One of the core themes of the Reformed tradition–and one of the accents that it offers to the larger Body of Christ–is a distinct theology of creation. At the heart of the tradition is an affirmation that “the whole world belongs to God.” This stems from the fundamental biblical affirmation that creation is good (Gen. 1:31). The reason we can affirm the spheres of art and politics, economics and recreation, is that these are part of a good creation. This is an affirmation about not just some long lost origin; it is also our fundamental hope for the future. All things are being restored to this goodness. Redemption is the foretaste of the creational goodness, and we are called to be agents of such restoration. Like the dove that brought back an olive leaf to the ark, bringing hope, so we in the Church are to bring foretastes of the kingdom to a broken world.
But what does it mean to say that creation is “good?” One important aspect of the goodness of creation is harmony or peace. God’s creation is a place where we certainly find difference– different kinds of creatures, differences between men and women–but these differences are related in harmony. The original shalom of creation is characterized by both a lack of conflict and an abundance of flourishing. The Fall introduced enmity and conflict into the peace of a good creation (Gen. 3:15). But this is precisely why redemption is concerned with the restoration of peace and the undoing of conflict. This is pictured most powerfully in the prophecies of Isaiah, who paints a picture of swords being beaten into plowshares (Isa. 2:4) and wolves lying down with lambs (11:6-7). This is not just about the end of the defense industry or a global petting zoo: redemption is the promise of a renewed creation where every facet of enmity, violence, and war is erased precisely because it was never part of what God intended for creation.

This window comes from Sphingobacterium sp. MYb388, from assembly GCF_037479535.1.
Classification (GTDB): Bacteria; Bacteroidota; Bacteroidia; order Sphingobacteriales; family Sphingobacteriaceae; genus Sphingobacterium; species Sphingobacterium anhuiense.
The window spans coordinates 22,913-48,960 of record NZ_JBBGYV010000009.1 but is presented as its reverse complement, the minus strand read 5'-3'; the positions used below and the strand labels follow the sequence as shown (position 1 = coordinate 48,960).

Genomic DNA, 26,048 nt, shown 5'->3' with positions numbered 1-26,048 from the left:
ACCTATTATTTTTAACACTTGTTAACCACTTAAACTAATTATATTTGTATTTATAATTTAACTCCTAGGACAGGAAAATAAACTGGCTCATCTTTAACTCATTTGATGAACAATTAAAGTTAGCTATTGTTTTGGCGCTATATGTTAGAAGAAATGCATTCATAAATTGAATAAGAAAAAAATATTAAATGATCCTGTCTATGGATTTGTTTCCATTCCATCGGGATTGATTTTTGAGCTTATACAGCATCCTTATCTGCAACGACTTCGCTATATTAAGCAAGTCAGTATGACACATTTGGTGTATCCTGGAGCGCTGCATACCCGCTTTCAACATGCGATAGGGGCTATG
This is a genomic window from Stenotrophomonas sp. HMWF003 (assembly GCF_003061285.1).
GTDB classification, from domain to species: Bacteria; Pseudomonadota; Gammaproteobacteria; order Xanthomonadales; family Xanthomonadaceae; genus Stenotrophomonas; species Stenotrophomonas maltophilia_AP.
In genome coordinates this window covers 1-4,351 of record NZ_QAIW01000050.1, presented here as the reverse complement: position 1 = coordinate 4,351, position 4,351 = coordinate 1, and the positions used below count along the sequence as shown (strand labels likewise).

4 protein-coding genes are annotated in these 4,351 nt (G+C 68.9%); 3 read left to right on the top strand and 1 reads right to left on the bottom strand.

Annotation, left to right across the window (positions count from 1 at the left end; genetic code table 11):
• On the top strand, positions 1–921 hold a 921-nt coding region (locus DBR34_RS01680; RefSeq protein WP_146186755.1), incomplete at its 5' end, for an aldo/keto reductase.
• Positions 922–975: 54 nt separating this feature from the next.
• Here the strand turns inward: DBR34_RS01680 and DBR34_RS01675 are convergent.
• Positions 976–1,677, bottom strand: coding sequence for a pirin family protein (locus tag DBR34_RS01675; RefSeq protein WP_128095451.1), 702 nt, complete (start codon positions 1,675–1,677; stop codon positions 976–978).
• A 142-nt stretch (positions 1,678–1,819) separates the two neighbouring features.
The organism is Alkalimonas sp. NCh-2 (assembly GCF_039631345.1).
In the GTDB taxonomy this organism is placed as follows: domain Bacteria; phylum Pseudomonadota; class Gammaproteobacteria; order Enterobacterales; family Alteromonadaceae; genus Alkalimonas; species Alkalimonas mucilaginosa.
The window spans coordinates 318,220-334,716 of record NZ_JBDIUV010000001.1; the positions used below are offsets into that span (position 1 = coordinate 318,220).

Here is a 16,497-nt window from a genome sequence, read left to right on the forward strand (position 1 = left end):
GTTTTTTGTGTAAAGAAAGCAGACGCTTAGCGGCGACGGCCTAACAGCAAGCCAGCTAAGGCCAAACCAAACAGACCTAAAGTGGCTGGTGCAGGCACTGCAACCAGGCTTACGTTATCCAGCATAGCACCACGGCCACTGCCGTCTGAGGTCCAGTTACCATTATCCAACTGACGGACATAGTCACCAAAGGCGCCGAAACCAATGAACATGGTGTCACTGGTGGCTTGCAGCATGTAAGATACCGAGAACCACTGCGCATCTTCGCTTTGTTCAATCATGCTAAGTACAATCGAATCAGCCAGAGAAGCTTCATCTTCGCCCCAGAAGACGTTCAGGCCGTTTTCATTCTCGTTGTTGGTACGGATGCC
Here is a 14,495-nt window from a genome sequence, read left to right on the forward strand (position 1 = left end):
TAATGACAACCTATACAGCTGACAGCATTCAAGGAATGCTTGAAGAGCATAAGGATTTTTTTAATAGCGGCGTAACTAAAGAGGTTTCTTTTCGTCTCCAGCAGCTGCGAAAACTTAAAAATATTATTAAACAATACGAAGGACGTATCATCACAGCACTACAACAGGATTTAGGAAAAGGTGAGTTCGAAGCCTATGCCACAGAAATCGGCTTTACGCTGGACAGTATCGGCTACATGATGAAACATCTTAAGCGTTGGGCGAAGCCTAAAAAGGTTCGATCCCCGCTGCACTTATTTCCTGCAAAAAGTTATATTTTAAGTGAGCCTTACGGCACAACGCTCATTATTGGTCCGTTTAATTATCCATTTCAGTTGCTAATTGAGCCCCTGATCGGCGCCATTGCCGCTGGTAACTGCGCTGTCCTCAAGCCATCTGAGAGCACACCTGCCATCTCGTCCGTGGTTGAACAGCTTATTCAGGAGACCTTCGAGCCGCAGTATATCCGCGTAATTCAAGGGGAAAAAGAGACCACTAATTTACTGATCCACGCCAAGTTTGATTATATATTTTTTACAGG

But what does this theology of creational harmony have to do with Wild at Heart ? If one reads carefully, it is clear that Eldredge offers a theology of creation diametrically opposed to the vision we’ve just sketched. First, we must appreciate that he stakes his account of “manhood” on a notion of how God made us; in other words, he tries to suggest that his account of manhood is rooted in creation. The book is riddled with claims about “how God made” men and women, making claims about the “essence” of little boys and girls.
But what Eldredge attributes to creation, biblical Christianity ascribes to the Fall! Eldredge wants to inscribe war into the very hearts of men: “the warrior,” he tells us, “is hardwired into every man” (p. 141). For Eldredge, men are made for war–indeed, created for war. Men can only be men where there are battles to fight! Battle, war, and enmity are thus inscribed into the very structure of creation.
But if battles are the fruit of enmity and conflict, and such enmity is a result of the Fall, not creation, then it cannot be the case that being a warrior is essential to being a man. (What will men do in the kingdom–when peace reigns and the swords are beaten into ploughshares?) Eldredge actually ends up endorsing a consequence of the fall as if it were part of God’s good creation. However, to endorse the warrior-ideal fosters sinfulness, not redemption. Whereas the prophetic vision of redemption sees swords transformed into plowshares, Eldredge wants to keep them all as swords.
William Wallace or Jesus of Nazareth: Will the Real Man Please Stand Up?
While Eldredge wants the hero of his book to be God, it’s hard to avoid the conclusion that the real hero is William Wallace of Braveheart fame. (Bruce Willis’s Die Hard films are a close second.) But given the picture of manhood that Eldredge has painted as that in
tended by our Creator, we found ourselves asking: “Is Jesus a man?” How can men be warriors at heart when we see the model of Jesus’ non-resistance?
Wild at Heart anticipates this problem by holding up God as the very paragon of manhood. Just as he suggested that men are warriors at heart, so he argues that God is a kind of transcendent Braveheart (p. 35), concluding that “there is something fierce in the heart of God” (p. 29). But this theology runs into a couple of significant problems.